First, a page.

Finally, there are lots of comments in rulemaking proceedings.  Reply comments in the FCC’s video description proceeding are due by July 6.  Video description refers to the insertion in TV programming of spoken narration of what is happening on the screen to aid blind or visually impaired persons.  As we wrote here, the Commission’s Notice of Proposed Rulemaking seeks comment on expanding the video description rules to require more stations— beginning with ABC, CBS, NBC and Fox stations in markets 61-100 and later expanding by an additional 10 TV markets each year for the next four years—to provide described programming. In the first round of commenting, the National Association of Broadcasters urged the Commission to delay by 9 months (from January 1, 2021 to October 1, 2021) the imposition of this new obligation.  NAB cites the difficulty for stations that are already deep into budgeting for 2021 to accommodate this new financial outlay, especially as many stations are trying to recover from the economic downturn brought on by the pandemic.

By July 13, reply comments are due in the FCC’s proposal to expand the use of Distributed Transmission Systems (DTS) by television stations operating with the new ATSC 3.0 transmission system.  In short, use of a distributed transmission system by a TV station allows the station to extend—within its noise-limited service contour—the strength of its signal, to serve viewers who were unable to receive a clear signal.  Parties interested in submitting reply comments can read the first round of comments that were submitted here and read our post from May with more detail about DTS and about the questions being asked in the Notice of Proposed Rulemaking.

On or before July 23, interested parties can share with the FCC their comments on a proposal to allow broadcast licensees to originate programming on FM translators.  A group of broadcast licensees has asked the FCC think bigger than the proposals put forth in the recent FM boosters zonecasting proceeding and to allow translators to originate up to 40 hours of original programming per week.  The proposal also suggests allowing translators to locate within the primary station’s 45 dbu contour, rather than within the 60 dbu contour of an FM primary station as now required.  See our post here for more details about the proposal and expected next steps.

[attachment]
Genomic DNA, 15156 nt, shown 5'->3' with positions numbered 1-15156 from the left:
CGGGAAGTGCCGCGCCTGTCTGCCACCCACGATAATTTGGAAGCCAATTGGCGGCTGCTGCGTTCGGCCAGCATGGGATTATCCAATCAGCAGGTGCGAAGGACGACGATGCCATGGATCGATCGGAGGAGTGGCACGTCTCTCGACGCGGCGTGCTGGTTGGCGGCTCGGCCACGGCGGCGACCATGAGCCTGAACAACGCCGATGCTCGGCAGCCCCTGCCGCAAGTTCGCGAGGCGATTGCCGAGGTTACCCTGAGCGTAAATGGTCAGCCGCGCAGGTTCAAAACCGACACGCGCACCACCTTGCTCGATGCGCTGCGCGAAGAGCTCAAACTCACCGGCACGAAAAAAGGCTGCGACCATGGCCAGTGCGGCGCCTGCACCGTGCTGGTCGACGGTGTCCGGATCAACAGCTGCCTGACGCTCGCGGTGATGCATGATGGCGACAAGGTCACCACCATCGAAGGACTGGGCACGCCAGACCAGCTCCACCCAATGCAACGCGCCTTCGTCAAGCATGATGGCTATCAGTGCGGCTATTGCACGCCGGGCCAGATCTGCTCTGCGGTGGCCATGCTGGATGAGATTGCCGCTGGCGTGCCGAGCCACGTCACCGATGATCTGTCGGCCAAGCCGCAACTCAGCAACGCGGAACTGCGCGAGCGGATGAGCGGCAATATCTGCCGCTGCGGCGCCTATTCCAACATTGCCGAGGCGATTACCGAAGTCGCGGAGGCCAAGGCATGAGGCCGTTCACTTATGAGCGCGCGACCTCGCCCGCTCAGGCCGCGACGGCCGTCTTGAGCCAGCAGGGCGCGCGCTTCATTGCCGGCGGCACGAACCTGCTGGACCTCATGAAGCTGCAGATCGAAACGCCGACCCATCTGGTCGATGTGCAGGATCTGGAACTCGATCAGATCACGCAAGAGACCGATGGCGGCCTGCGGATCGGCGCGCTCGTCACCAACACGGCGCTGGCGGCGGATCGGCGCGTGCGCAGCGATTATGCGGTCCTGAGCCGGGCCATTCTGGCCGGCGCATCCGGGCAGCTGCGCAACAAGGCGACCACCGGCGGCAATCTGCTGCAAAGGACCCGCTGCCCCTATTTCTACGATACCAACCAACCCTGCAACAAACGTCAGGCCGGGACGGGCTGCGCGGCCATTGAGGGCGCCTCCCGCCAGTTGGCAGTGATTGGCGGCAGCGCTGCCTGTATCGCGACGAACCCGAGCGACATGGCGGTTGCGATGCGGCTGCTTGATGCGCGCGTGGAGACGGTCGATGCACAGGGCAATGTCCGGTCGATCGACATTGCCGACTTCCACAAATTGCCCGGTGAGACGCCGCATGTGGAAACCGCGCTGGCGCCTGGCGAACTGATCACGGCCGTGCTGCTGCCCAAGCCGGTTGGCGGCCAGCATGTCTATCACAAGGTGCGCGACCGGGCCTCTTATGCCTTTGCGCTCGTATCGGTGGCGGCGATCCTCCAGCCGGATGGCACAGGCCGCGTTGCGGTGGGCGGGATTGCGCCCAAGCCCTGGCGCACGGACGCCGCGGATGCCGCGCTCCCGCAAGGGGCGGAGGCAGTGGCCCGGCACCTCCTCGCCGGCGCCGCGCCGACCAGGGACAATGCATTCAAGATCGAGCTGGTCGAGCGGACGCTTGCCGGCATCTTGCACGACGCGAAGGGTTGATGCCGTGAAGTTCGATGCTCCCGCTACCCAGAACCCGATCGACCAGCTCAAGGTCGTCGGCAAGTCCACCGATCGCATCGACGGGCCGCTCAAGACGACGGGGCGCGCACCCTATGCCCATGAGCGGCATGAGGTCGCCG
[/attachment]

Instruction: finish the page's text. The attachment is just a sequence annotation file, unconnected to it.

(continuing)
As a preview of what is to come in early August, full-power TV, Class A TV, TV Translator and LPTV stations in North Carolina and South Carolina and full-power AM, FM, noncommercial educational FM, FM Translator, and LPFM radio stations in Illinois and Wisconsin must file an application for license renewal by August 3 (the actual filing deadline date is August 1, a Saturday, so the deadline shifts to the next business day).  Stations are no longer required to air pre-filing announcements but should already be working on their renewal applications with an eye toward the August 3 deadline.

Full-power TV, Class A TV, LPTV, full-power AM, FM, and noncommercial educational FM stations with August 1 (and, as noted above, August 3) license renewal dates in any year are also required to post to their public file and on their website an Equal Employment Opportunity (EEO) Report, detailing the station’s compliance with the FCC’s EEO rules over the preceding year.  Those August 3 renewal stations in North Carolina, South Carolina, Illinois, and Wisconsin must also file a Broadcast Equal Employment Opportunity Program Report (FCC Form 396).  The license renewal application requires the Form 396 file number, so that form must be filed before you can finalize your renewal application.

As you can see, we have highlighted many important dates upcoming in July, so be sure you are in touch with your station’s attorney and staying on top of not only these dates, but also any other dates and deadlines that apply to your operation.